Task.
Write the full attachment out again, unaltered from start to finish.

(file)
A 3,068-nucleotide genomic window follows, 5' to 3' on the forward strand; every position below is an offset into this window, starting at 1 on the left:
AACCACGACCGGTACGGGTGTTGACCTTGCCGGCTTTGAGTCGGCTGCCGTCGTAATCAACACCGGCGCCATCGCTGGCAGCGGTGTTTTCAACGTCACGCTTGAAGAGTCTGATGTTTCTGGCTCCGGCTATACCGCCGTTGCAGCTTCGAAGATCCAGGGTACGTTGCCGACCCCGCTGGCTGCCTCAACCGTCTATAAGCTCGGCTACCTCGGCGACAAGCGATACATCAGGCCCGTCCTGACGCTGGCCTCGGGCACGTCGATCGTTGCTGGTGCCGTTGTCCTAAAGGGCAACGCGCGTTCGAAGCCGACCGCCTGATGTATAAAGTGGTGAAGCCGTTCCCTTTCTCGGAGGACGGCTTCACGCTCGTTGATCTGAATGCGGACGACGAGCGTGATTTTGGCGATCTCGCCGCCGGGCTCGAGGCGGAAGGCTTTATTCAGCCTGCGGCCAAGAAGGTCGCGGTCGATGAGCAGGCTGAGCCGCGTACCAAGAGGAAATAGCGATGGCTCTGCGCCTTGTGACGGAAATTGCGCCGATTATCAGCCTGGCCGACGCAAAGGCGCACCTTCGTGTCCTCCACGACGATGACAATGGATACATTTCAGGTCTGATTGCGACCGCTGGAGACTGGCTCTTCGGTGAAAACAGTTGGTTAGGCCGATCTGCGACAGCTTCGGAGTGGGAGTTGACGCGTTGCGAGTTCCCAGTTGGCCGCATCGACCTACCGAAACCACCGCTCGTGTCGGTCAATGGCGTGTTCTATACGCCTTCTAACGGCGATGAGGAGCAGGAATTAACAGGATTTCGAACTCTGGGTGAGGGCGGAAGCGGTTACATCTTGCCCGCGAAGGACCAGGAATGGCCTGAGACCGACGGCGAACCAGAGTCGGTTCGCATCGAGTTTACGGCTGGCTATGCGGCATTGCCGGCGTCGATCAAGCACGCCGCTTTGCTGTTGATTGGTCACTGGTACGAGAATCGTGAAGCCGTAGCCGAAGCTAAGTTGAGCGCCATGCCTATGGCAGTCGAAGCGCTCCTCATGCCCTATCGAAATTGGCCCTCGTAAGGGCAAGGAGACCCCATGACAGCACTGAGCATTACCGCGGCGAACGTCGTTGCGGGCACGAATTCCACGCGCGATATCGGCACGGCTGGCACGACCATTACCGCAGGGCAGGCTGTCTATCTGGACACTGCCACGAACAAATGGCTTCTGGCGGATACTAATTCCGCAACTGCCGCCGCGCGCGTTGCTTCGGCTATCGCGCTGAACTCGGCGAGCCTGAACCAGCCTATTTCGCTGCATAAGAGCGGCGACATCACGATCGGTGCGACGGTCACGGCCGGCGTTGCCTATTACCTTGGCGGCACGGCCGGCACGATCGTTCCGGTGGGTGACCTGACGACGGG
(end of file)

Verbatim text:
A 3,068-nucleotide genomic window follows, 5' to 3' on the forward strand; every position below is an offset into this window, starting at 1 on the left:
AACCACGACCGGTACGGGTGTTGACCTTGCCGGCTTTGAGTCGGCTGCCGTCGTAATCAACACCGGCGCCATCGCTGGCAGCGGTGTTTTCAACGTCACGCTTGAAGAGTCTGATGTTTCTGGCTCCGGCTATACCGCCGTTGCAGCTTCGAAGATCCAGGGTACGTTGCCGACCCCGCTGGCTGCCTCAACCGTCTATAAGCTCGGCTACCTCGGCGACAAGCGATACATCAGGCCCGTCCTGACGCTGGCCTCGGGCACGTCGATCGTTGCTGGTGCCGTTGTCCTAAAGGGCAACGCGCGTTCGAAGCCGACCGCCTGATGTATAAAGTGGTGAAGCCGTTCCCTTTCTCGGAGGACGGCTTCACGCTCGTTGATCTGAATGCGGACGACGAGCGTGATTTTGGCGATCTCGCCGCCGGGCTCGAGGCGGAAGGCTTTATTCAGCCTGCGGCCAAGAAGGTCGCGGTCGATGAGCAGGCTGAGCCGCGTACCAAGAGGAAATAGCGATGGCTCTGCGCCTTGTGACGGAAATTGCGCCGATTATCAGCCTGGCCGACGCAAAGGCGCACCTTCGTGTCCTCCACGACGATGACAATGGATACATTTCAGGTCTGATTGCGACCGCTGGAGACTGGCTCTTCGGTGAAAACAGTTGGTTAGGCCGATCTGCGACAGCTTCGGAGTGGGAGTTGACGCGTTGCGAGTTCCCAGTTGGCCGCATCGACCTACCGAAACCACCGCTCGTGTCGGTCAATGGCGTGTTCTATACGCCTTCTAACGGCGATGAGGAGCAGGAATTAACAGGATTTCGAACTCTGGGTGAGGGCGGAAGCGGTTACATCTTGCCCGCGAAGGACCAGGAATGGCCTGAGACCGACGGCGAACCAGAGTCGGTTCGCATCGAGTTTACGGCTGGCTATGCGGCATTGCCGGCGTCGATCAAGCACGCCGCTTTGCTGTTGATTGGTCACTGGTACGAGAATCGTGAAGCCGTAGCCGAAGCTAAGTTGAGCGCCATGCCTATGGCAGTCGAAGCGCTCCTCATGCCCTATCGAAATTGGCCCTCGTAAGGGCAAGGAGACCCCATGACAGCACTGAGCATTACCGCGGCGAACGTCGTTGCGGGCACGAATTCCACGCGCGATATCGGCACGGCTGGCACGACCATTACCGCAGGGCAGGCTGTCTATCTGGACACTGCCACGAACAAATGGCTTCTGGCGGATACTAATTCCGCAACTGCCGCCGCGCGCGTTGCTTCGGCTATCGCGCTGAACTCGGCGAGCCTGAACCAGCCTATTTCGCTGCATAAGAGCGGCGACATCACGATCGGTGCGACGGTCACGGCCGGCGTTGCCTATTACCTTGGCGGCACGGCCGGCACGATCGTTCCGGTGGGTGACCTGACGACGGG